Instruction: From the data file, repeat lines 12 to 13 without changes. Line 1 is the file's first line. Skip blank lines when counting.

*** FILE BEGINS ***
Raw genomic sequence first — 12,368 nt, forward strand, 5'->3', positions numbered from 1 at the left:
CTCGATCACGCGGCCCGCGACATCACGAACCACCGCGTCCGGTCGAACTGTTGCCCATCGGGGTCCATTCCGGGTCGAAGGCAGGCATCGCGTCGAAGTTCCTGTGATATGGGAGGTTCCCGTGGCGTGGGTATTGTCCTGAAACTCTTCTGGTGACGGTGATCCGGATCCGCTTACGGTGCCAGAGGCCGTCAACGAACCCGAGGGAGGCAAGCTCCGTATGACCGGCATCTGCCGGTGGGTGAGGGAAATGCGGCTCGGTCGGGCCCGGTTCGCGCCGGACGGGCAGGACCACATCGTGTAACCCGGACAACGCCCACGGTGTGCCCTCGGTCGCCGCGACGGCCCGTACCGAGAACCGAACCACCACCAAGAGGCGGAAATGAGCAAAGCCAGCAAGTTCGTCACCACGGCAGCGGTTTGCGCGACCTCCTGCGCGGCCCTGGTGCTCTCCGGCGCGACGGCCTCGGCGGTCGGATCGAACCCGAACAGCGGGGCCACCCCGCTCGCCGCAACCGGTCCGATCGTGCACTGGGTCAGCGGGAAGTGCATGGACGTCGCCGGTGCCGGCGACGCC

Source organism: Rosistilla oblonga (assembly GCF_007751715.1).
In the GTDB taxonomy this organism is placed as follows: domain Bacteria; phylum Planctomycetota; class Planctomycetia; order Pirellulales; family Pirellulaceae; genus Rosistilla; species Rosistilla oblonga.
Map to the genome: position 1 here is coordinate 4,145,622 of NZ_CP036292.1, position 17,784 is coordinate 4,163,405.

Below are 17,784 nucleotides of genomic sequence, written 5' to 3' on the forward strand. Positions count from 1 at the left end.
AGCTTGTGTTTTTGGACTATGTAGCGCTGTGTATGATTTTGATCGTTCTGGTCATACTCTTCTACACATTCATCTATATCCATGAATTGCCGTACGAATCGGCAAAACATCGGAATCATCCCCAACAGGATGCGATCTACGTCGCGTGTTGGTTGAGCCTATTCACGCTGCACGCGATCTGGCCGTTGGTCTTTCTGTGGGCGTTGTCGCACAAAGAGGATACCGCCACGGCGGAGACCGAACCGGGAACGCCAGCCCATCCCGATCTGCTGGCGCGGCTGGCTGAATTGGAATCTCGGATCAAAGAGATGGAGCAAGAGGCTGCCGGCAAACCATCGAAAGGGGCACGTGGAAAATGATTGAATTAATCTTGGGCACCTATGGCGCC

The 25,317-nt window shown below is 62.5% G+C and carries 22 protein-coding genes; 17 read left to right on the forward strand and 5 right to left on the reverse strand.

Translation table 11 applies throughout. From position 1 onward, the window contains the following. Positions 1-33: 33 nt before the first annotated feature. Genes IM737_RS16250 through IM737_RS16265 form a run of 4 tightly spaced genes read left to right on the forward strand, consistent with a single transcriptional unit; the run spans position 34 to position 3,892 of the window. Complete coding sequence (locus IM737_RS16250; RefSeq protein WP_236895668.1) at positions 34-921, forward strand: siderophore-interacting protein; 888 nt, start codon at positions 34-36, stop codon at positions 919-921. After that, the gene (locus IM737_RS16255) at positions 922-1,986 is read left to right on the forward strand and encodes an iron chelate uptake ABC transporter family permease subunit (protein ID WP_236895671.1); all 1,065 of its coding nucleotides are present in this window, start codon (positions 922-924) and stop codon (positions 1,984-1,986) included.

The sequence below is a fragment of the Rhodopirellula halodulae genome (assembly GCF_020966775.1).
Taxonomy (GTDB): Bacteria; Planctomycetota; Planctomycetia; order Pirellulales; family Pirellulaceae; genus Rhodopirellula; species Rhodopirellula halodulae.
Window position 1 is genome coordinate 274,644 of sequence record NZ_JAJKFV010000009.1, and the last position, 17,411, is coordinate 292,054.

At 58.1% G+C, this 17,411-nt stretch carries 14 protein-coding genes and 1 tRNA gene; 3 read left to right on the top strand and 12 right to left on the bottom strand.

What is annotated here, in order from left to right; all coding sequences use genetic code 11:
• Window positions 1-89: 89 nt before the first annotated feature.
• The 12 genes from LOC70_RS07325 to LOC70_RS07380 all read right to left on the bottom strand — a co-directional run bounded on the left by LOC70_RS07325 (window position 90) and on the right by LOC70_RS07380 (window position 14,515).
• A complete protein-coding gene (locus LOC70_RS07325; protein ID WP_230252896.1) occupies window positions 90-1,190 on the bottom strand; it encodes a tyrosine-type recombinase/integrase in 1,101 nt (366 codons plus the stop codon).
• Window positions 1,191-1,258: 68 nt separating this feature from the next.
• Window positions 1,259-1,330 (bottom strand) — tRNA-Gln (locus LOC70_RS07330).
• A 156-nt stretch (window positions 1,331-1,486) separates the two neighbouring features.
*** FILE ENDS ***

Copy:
Window position 1 is genome coordinate 274,644 of sequence record NZ_JAJKFV010000009.1, and the last position, 17,411, is coordinate 292,054.

At 58.1% G+C, this 17,411-nt stretch carries 14 protein-coding genes and 1 tRNA gene; 3 read left to right on the top strand and 12 right to left on the bottom strand.